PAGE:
There is a policy interest in driving the biosimilar market. Among other reasons, increasing the number of generic drugs and biosimilars on the market addresses another policy priority – having an impact on the high cost of medicine. The approval of generic drugs has been at record highs the past few years, and FDA is also doing all that it can to facilitate the market for biosimilars. This is one of the few things FDA can actually do to address the issue of price, even if in the totality of things it is only nibbling away at the edge of a much larger issue.
So far in 2020, FDA has taken a series of actions designed to enhance the market for biosimilars.
- On February 3, FDA posted a draft guidance document for public comment entitled “Biosimilars and Interchangeable Biosimilars; Licensure for Fewer Than All Conditions of Use for Which the Reference Product Has Been Licensed” outlining the procedure for such an application as well as adding a condition of use. Comments are open through April 6, 2020.
- On February 6, FDA issued a draft guidance on Biosimilar Licensing and Labeling, Timing of Certain Supplement Reviews which describes how companies can prepare draft labeling for biosimilar products and sets the timeline for consideration to a 6-month review cycle.
- Most significantly for communicators who work in the promotion of medicines, on February 3 FDA released a draft guidance “Promotional Labeling and Advertising Considerations for Prescription Biological Reference and Biosimilar Products – Questions and Answers” outlining guideposts for communication, particularly around making comparisons between biosimilars and reference products. The draft provides a range of Q&A that presents multiple examples of promotional language that is both appropriate and considered inappropriate by the agency. To underscore the importance of the action, FDA announced the draft guidance in a release that also announced a joint effort with the Federal Trade Commission (FTC) and the holding of a public workshop to be held March 9 at the FDA campus.
The approval and marketing structures have been primed by FDA to facilitate approvals and uptake of biosimilars. But there are certainly other impediments. For example, currently due to patent issues, several of the biosimilars that have been approved are not brought to market. A study published last year in the AMA Journal of Ethics (AMA J Ethics. 2019;21(8):E668-678. doi: 10.1001/amajethics.2019.668) of the 17 biosimilars approved, only 7 had made it to market. It is an example of only one of many issues that have consequences for uptake.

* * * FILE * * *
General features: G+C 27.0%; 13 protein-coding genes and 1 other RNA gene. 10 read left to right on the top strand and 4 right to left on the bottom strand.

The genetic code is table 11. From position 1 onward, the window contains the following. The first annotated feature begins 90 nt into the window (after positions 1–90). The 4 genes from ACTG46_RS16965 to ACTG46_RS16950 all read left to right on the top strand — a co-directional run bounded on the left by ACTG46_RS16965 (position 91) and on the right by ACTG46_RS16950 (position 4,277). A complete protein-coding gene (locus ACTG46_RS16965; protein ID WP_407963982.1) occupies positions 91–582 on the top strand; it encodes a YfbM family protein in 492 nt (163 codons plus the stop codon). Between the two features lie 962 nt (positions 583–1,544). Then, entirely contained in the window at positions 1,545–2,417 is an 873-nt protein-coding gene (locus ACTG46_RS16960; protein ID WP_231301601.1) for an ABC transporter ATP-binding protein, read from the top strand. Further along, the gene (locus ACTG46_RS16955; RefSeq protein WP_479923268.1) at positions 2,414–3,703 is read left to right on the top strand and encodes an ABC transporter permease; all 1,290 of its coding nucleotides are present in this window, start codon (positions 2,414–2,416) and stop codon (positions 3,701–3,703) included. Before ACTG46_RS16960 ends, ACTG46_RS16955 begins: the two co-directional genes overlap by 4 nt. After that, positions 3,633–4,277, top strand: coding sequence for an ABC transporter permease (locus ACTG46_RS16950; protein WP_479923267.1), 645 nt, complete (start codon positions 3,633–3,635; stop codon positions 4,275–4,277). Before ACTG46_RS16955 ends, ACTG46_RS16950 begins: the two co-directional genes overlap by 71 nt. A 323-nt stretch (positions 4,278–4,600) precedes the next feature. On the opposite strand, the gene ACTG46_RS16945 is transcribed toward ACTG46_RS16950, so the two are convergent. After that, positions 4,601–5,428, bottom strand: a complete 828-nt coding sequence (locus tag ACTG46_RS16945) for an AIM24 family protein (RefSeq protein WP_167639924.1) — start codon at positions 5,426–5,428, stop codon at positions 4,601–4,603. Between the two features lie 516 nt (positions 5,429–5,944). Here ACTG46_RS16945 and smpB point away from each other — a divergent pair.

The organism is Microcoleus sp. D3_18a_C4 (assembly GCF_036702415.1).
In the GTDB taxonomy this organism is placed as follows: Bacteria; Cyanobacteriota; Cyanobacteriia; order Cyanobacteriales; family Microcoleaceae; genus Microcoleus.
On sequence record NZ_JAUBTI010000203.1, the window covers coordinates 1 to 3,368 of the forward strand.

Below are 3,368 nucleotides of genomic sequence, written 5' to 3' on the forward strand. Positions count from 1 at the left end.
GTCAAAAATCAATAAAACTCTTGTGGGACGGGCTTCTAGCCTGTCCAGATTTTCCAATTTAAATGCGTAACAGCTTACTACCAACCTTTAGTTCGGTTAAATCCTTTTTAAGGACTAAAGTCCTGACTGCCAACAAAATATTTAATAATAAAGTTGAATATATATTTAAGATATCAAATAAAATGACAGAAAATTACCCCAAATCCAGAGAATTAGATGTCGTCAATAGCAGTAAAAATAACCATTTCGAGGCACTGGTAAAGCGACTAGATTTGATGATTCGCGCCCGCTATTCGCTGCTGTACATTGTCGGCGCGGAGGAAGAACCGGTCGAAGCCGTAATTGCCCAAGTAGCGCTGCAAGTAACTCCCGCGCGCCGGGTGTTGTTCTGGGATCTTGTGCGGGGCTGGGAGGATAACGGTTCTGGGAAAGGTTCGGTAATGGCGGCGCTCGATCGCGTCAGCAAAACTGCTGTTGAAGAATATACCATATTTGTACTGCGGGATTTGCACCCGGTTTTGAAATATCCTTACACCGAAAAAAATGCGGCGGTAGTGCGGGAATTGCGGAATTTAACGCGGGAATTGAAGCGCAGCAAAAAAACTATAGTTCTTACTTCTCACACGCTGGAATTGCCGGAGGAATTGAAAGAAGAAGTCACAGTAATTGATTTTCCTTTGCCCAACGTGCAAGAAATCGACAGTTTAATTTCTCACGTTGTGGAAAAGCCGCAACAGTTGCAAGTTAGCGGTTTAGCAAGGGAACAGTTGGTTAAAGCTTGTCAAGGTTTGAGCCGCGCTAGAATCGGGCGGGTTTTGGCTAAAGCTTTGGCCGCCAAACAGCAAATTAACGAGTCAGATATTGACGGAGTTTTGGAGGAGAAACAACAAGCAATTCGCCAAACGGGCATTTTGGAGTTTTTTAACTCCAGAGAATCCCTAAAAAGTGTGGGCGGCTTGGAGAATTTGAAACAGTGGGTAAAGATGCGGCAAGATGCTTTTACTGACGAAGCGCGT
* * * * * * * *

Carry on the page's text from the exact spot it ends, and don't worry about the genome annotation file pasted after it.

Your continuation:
The more on the market, the merrier (for price). For generic drugs, the rule of thumb has been that the more that are on the market to treat a particular condition, the lower the price for treatment. But for biosimilars, we are not yet a point where there are enough on the market to have a significant impact on pricing. When it comes to biosimilar entries impacting price, we are looking at a process, not an event. FDA has worked to facilitate the process. The effects, however, would appear to be something for which we should be prepared to wait.
In the meantime, there are more near-term consequences for biosimilar marketing. The joint announcement by FDA and FTC not only sets up the guardrails for communications in the industry, it also is a signal of intent. The agencies will be watching closely and likely looking for a circumstance by which enforcement can stress the existence of the guardrails even more keenly. Despite the fact that enforcement by FDA with regard to promotional communications has been at historic lows, they agency seems to be saying pay attention. So pay attention.